Apple's A12Z Under Rosetta Outperforms Microsoft's Native Arm-Based Surface Pro X
Apple's Developer Transition Kit equipped with an A12Z iPad Pro chip began arriving in the hands of developers this morning to help them get their apps ready for Macs running Apple Silicon, and though forbidden, the first thing some developers did was benchmark the machine.
Multiple Geekbench results have indicated that the Developer Transition Kit, which is a Mac mini with an iPad Pro chip, features average single-core and multi-core scores of 811 and 2,871, respectively.
As developer Steve Troughton-Smith points out, the two-year-old A12Z in the Mac mini outperforms Microsoft's Arm-based Surface Pro X in Geekbench performance, running x86_64 code in emulation faster than the Surface Pro X can run an Arm version natively.
So the DTK with a two year old iPad chip runs x86_64 code, in emulation, faster than the Surface Pro X runs it natively 😅 Oh boy Qualcomm, what are you even doing? https://t.co/UAlZiwSsF8 — Steve Troughton-Smith (@stroughtonsmith) June 29, 2020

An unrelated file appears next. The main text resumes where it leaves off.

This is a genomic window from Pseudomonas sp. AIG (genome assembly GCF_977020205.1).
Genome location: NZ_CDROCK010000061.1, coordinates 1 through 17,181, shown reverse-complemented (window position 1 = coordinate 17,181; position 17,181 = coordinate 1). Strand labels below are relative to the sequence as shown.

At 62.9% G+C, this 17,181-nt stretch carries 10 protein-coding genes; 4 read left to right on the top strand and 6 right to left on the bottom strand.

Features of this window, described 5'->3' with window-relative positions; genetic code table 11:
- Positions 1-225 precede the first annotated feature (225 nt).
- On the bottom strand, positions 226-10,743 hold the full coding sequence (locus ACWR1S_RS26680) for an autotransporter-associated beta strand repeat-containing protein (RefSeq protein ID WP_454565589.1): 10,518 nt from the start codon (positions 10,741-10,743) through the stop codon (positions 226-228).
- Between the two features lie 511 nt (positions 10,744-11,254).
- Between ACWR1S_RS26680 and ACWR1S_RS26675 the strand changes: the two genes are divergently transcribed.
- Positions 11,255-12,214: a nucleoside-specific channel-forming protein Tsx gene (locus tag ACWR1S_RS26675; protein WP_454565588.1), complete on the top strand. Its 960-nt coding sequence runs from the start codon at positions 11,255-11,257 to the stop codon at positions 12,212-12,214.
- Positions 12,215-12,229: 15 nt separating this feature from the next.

Averaging seven Geekbench 5 benchmarking results, Microsoft's Surface Pro X features a single-core score of 726 and a multi-core score of 2,831, meaning the A12Z outperforms the Surface Pro X in single-core testing and is on par or slightly better in multi-core performance.
Notably this is a native Arm64 build of GB5. ^ That's incredible that Rosetta outperforms native Surface Pro X. — Darren Treat (@unaliasedme) June 29, 2020
The Surface Pro X features a Microsoft-designed 3GHz Arm processor based on the Qualcomm SQ1 chip.
Apple's DTK provided to developers is just a test machine using an older A12Z chip (it's the same as the A12X chip in the 2018 iPad Pro but with an extra GPU core unlocked). Apple's Arm-based Macs that run Apple Silicon will have new chips designed for the Mac and based on the A14 chip created for the 2020 iPhone lineup with a 5-nanometer process.
Apple says its Apple Silicon Macs will bring major improvements in performance and power efficiency, and the first Arm-based Mac is set to be released before the end of 2020.